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Soros Says He May Boost Investments in S. Korea

Asia: His visit with president-elect came amid nation's efforts to woo back foreign investors.

January 05, 1998| From Associated Press

SEOUL — In another positive sign for this nation's battered economy, international financier George Soros told President-elect Kim Dae Jung Sunday that he's interested in increasing his investments in South Korea.

The move was welcome news for South Korea, which is trying to woo back foreign investors as it rebuilds its financial system with the help of a $60-billion bailout from the International Monetary Fund.

Despite the sizable bailout and other signs of international support for South Korea, many foreign investors remain reluctant to renew loans to the country. Seoul officials hope that Soros' visit will encourage other investors to put money back in South Korea.

"Mr. Soros said he would like to help South Korea as far as he can," Chung Dong Young, chief spokesman for Kim, told reporters after the two-hour dinner meeting at Kim's home outside Seoul.

Soros, who reportedly withdrew most of his investment from South Korea at the height of the nation's financial turmoil late last year, had arrived Saturday to meet with Kim.

The two reportedly hit it off during a video conference arranged by Kim a few days before the South Korean opposition leader was elected president on Dec. 18.

Although Kim does not take office until Feb. 25, he already has immersed himself in efforts to save the battered economy.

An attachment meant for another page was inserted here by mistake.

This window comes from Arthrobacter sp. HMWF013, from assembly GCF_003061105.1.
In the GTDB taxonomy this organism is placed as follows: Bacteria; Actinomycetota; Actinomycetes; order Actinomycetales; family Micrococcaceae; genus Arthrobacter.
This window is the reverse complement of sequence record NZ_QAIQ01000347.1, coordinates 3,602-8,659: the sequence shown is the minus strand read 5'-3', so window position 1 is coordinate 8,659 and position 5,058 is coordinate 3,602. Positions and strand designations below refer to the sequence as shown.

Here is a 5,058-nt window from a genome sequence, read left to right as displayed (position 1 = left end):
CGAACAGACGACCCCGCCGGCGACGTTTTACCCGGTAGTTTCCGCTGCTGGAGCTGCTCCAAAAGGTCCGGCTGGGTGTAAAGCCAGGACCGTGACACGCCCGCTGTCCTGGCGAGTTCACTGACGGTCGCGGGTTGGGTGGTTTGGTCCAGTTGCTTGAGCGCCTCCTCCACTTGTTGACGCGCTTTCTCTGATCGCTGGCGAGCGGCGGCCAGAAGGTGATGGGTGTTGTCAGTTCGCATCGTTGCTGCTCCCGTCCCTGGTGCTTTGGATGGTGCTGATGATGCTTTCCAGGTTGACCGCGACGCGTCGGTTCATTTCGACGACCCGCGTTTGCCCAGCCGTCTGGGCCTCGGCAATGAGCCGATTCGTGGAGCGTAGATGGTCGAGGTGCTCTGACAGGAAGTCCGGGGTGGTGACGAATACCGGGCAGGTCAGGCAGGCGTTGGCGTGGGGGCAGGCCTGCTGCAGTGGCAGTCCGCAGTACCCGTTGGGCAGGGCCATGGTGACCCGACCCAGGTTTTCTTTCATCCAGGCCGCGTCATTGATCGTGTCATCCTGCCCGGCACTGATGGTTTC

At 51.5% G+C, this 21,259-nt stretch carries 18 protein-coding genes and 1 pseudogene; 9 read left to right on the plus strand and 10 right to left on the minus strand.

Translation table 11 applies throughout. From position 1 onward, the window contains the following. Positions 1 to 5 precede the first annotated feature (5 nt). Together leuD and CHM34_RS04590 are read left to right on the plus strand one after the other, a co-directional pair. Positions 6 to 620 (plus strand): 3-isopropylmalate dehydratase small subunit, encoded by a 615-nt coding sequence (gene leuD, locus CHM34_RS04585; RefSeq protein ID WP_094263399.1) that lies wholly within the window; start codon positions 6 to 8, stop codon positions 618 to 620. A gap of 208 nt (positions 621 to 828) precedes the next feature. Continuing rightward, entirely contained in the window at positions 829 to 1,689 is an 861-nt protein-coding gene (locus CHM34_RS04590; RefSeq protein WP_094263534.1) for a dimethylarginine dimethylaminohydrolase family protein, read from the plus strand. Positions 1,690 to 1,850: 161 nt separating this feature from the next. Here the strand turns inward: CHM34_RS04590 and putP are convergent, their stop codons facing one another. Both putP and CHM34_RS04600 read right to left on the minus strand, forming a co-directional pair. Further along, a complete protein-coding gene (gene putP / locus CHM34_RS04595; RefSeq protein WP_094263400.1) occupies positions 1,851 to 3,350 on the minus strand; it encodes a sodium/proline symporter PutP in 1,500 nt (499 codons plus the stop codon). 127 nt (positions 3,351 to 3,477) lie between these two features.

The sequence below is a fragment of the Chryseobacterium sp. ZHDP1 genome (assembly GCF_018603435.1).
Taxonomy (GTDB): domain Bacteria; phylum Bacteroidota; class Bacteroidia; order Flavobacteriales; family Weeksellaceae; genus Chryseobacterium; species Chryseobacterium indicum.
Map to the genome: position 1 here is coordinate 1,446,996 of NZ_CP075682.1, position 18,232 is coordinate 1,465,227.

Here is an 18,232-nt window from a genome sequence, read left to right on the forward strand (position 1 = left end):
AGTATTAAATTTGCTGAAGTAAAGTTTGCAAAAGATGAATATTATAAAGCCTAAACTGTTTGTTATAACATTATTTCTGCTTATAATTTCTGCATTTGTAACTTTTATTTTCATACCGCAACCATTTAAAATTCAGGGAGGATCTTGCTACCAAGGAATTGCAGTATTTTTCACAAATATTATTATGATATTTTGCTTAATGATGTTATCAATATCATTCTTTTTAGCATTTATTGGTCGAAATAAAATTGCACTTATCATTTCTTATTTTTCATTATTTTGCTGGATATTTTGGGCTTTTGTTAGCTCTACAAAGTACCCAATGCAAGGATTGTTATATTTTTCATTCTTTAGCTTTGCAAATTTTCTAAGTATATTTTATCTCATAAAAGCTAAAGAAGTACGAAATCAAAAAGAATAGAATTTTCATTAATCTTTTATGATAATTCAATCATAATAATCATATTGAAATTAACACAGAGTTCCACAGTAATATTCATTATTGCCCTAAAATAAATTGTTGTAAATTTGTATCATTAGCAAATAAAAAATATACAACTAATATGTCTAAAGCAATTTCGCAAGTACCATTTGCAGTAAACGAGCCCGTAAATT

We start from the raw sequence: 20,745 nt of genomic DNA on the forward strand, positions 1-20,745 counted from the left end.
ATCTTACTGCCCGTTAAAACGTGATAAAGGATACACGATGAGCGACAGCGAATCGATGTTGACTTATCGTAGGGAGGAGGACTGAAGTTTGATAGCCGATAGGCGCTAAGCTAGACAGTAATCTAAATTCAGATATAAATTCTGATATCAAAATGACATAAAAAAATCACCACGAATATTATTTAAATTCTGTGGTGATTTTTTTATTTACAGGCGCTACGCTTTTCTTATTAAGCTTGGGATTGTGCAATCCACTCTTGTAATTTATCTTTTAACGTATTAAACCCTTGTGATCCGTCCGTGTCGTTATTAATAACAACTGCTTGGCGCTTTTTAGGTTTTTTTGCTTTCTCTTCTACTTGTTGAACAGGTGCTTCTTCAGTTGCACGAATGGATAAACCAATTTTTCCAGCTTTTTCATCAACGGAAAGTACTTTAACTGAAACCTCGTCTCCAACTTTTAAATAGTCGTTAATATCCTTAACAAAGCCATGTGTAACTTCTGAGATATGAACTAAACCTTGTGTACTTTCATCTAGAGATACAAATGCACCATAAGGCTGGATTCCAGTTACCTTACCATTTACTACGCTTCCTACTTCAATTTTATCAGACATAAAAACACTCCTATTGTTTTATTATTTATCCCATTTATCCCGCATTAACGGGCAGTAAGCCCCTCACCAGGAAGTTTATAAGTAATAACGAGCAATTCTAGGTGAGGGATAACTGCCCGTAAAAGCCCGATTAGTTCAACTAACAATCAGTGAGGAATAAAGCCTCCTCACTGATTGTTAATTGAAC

During the meeting, Soros proposed that South Korea set up a new investment company to handle bonds underwritten by the government, Chung said. Soros said he would be interested in buying such bonds.

Soros also promised to send an investment research team as soon as he returns to New York today to advise the Seoul government on ways out of its economic crisis.

The American investor also told Kim that South Korea must "faithfully and swiftly" abide by conditions set by the IMF, other aides said.

Those conditions include reforms to make layoffs easier so that foreigners can take over South Korean banks and corporations. Currently, layoffs are virtually impossible without the consent of labor unions.

South Korea so far has received $11 billion in emergency loans under the IMF bailout, but its financial crisis will not end without loan rollovers from foreign banks and investors, analysts say.

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